Former state Sen. Beth Martinez Humenik announced Thursday that she's running in November to be Thornton mayor.
"I believe in open communication and an accountable, transparent and fiscally responsible government that serves Thornton residents well, since they are the major investors in the city," said Martinez Humenik, who served two terms on the Thornton City Council before winning election in 2014 to represent Adams County's Senate District 24.
"Thornton must have a sound city government that allows our businesses to thrive, employs smart growth planning and provides avenues for our families to reach their full potential while enjoying the quality of life they desire. As the next Thornton mayor, I will listen, be thoughtful in the council decision-making processes and I will be a strong, vocal advocate for our community," she said.
The Republican lost her bid for re-election last year to then-state Rep. Faith Winter, D-Westminster, in one of the most expensive and hotly contested legislative races in the state.
Five candidates will be the ballot for the nonpartisan mayoral election in the north-metro city of 143,000. Mayor Heidi Williams is term-limited.
"I would hope that this election is going to be more friendly, though I have heard that local elections have become more partisan." Martinez Humenik told Colorado Politics.
She said she's always taken the city's nonpartisan structure "very seriously" but worries that the fiercely partisan politics that prevail at the national and state levels could spill over into the municipal races.
"I am hopeful that this is going to be a fair, good race. I don’t intend to have any negative stuff put out there about any of the candidates running," she said. "I’m not a politician; I’m a public servant, and I want to be able to serve you."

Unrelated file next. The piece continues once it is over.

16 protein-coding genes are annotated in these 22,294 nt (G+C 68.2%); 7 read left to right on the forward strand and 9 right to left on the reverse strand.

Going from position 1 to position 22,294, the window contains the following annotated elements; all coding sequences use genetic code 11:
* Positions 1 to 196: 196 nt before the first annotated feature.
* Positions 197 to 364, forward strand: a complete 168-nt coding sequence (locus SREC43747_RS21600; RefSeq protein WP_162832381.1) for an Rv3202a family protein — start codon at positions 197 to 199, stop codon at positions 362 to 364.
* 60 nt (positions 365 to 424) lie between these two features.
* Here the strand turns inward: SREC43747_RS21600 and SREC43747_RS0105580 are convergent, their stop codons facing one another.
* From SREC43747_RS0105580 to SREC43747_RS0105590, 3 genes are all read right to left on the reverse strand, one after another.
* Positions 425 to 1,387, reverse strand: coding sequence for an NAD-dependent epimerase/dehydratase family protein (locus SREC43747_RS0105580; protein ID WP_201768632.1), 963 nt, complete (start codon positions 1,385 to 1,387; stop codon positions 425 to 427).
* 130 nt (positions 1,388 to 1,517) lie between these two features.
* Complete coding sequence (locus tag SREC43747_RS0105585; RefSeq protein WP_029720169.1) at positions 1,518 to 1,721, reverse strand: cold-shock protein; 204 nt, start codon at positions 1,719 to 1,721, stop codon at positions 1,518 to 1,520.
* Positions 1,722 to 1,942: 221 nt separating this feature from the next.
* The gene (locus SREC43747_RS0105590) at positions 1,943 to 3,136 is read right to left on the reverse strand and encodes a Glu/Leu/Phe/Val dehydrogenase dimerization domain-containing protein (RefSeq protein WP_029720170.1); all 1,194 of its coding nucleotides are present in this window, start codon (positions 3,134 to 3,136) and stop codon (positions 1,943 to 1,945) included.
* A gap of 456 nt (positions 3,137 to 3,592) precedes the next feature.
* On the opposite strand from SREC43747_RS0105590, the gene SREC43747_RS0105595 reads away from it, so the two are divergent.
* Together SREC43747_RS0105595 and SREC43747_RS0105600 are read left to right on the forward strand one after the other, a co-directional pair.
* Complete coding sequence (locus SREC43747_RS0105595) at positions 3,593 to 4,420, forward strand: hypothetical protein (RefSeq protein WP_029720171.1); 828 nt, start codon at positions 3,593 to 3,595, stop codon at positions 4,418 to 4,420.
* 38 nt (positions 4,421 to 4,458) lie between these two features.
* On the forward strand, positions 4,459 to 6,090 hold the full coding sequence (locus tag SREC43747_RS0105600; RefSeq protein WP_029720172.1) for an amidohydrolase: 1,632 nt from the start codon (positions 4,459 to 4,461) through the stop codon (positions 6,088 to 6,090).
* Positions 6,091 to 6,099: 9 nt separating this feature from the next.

Martinez Humenik, a fourth-generation Coloradan who grew up in Fort Collins and moved to Thornton in the mid-1990s, said she is confident she can bring her experience at the state Capitol to bear on running Colorado's sixth-largest city.
"I've always put over 100% of myself into serving," she said. "I am really excited about this. I have experience and knowledge that I didn’t have when I was on council with the state service I’ve done. I consider myself a citizen-legislator. It’s about the people I serve and making sure we’re leaving things better in the future than we are today."
Martinez Humenik, who works part time as a substitute teacher, said Thornton's next mayor will have to "hit the ground running" managing the fast-growing city's challenges, including issues with water, transportation, housing and economic development.
"I’ve talked to many people who say they think the city doesn’t care, and I think that’s a travesty," she said. "People don’t want to be silenced, and they don’t want to feel like they don’t matter when they are investors in the city. People want an open dialogue with their government. I don’t think that people can have trust and confidence in you and your leadership if you’re not available to talk to them, helping them understand, listening to people."
Martinez Humenik said she wants to determine whether the city can broadcast all of the council's meetings and make city officials and services easier for residents to reach.
"It’s great to say you’re all for transparency, but if you’re not being transparent enough, then you need to make some changes," she said.
The other candidates who qualified for the ballot by submitting 25 petition signatures by last week's deadline are Mayor Pro Tem Janifer Kulmann, Councilman Eric Montoya, Steven Cervantes and James Treibert, according to the Thornton city clerk.
Mail ballots for the Nov. 5 election go out Oct. 15.